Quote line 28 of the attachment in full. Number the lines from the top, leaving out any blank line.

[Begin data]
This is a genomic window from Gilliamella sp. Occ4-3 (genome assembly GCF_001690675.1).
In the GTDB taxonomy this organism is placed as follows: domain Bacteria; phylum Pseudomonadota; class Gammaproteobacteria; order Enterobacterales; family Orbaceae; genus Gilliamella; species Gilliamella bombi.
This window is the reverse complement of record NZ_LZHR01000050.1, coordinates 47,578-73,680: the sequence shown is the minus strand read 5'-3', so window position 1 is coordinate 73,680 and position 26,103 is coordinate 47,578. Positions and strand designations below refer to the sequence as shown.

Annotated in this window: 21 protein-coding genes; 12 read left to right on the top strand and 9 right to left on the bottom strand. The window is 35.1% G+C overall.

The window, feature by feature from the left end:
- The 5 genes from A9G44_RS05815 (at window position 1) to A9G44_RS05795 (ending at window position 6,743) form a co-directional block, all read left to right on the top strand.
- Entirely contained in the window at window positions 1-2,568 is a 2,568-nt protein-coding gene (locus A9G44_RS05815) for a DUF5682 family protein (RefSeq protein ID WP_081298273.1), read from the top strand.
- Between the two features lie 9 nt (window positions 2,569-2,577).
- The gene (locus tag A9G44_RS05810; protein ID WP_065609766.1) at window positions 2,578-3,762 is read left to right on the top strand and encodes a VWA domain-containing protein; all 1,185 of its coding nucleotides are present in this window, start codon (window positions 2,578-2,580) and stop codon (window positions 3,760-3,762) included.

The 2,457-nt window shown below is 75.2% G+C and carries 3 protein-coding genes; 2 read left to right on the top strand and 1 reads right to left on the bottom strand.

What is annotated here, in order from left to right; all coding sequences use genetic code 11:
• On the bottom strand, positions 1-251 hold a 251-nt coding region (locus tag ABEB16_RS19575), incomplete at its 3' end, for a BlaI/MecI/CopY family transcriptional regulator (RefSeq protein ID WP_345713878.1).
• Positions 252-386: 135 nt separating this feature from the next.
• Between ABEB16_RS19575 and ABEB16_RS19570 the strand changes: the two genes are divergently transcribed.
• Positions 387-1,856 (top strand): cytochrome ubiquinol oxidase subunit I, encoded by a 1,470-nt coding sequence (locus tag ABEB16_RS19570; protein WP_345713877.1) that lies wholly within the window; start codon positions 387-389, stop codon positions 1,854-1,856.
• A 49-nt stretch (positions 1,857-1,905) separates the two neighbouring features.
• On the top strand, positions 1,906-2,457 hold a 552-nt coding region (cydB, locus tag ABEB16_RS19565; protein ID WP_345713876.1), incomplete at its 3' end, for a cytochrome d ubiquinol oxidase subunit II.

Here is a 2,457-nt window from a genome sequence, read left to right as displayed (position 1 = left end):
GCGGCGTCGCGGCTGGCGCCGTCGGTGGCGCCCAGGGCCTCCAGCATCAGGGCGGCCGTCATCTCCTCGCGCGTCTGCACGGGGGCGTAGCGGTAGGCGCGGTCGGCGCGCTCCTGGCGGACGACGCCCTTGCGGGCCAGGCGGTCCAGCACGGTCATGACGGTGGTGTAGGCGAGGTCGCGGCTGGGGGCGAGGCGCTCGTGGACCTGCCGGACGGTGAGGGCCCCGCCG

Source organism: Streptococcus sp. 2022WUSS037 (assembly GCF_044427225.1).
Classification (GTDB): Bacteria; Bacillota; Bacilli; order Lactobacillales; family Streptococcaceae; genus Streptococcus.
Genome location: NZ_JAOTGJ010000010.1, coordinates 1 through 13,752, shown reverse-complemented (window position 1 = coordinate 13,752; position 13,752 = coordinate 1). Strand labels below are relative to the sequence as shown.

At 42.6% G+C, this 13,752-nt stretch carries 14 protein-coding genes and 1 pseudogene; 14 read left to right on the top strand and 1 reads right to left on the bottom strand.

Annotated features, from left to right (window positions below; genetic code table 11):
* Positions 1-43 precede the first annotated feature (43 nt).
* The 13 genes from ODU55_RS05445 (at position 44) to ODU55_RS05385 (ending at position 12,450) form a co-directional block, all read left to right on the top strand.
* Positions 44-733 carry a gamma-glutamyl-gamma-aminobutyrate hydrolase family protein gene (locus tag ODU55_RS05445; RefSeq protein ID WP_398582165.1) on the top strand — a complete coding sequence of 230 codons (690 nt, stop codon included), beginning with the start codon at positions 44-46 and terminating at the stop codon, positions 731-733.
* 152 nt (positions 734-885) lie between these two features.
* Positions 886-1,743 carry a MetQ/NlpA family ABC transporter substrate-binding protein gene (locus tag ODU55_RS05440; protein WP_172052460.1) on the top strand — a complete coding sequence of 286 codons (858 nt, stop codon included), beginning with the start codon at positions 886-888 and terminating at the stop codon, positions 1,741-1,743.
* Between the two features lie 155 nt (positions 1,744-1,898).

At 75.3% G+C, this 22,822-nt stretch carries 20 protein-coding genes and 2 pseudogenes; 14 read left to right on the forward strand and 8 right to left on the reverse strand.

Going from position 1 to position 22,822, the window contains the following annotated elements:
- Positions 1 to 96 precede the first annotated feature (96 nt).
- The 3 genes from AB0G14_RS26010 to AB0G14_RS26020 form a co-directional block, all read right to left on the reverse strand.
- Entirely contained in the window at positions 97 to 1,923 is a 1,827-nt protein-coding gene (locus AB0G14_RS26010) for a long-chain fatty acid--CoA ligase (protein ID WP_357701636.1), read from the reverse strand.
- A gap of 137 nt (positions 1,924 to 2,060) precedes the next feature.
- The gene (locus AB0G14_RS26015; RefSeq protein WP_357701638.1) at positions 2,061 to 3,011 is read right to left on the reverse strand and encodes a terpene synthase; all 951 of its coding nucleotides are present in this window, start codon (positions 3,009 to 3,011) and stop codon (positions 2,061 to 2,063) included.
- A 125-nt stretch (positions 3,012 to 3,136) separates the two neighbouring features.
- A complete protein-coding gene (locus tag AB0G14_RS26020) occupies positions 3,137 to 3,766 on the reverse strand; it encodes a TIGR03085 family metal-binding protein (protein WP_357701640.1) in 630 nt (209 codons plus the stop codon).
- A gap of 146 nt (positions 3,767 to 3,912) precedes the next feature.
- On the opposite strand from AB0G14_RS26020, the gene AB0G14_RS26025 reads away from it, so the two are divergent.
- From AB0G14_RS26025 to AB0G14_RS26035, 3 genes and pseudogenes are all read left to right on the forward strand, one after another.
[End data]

* 152 nt (positions 734-885) lie between these two features.